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SUPERFICIAL AND DEEP DERMAL INFLAMMATION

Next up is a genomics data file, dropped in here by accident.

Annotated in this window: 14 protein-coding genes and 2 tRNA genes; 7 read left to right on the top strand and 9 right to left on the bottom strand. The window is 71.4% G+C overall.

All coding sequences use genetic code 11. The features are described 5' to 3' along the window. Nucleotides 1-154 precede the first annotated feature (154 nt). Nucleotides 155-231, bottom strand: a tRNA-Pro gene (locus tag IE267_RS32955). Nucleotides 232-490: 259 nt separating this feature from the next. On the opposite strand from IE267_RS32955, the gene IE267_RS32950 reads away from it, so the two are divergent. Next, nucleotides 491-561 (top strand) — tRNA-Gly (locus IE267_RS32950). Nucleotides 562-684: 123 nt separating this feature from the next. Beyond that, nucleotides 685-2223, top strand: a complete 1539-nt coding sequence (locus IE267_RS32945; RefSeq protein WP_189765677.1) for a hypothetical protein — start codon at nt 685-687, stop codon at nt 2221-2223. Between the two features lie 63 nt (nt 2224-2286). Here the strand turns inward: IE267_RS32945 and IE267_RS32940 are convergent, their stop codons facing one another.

Superficial and deep dermal inflammation may accompany a major reaction pattern, as occurs in discoid lupus erythematosus in which there is a concomitant lichenoid reaction pattern, and in photocontact allergic dermatitis in which there is a spongiotic reaction pattern in addition to the dermal inflammation. This pattern of inflammation may also occur in the absence of any of the six major reaction patterns already discussed. The predominant cell type is usually the lymphocyte but there may be a variable admixture of other cell types (Fig. 1.17). The often quoted mnemonic of diseases causing this pattern of inflammation is the eight ‘L’ diseases – light reactions, lymphoma (including pseudolymphomas), leprosy, lues (syphilis), lichen striatus, lupus erythematosus, lipoidica (includes necrobiosis lipoidica and incomplete forms of granuloma annulare), and lepidoptera (used incorrectly in the mnemonic to refer to arthropod bites and other parasitic …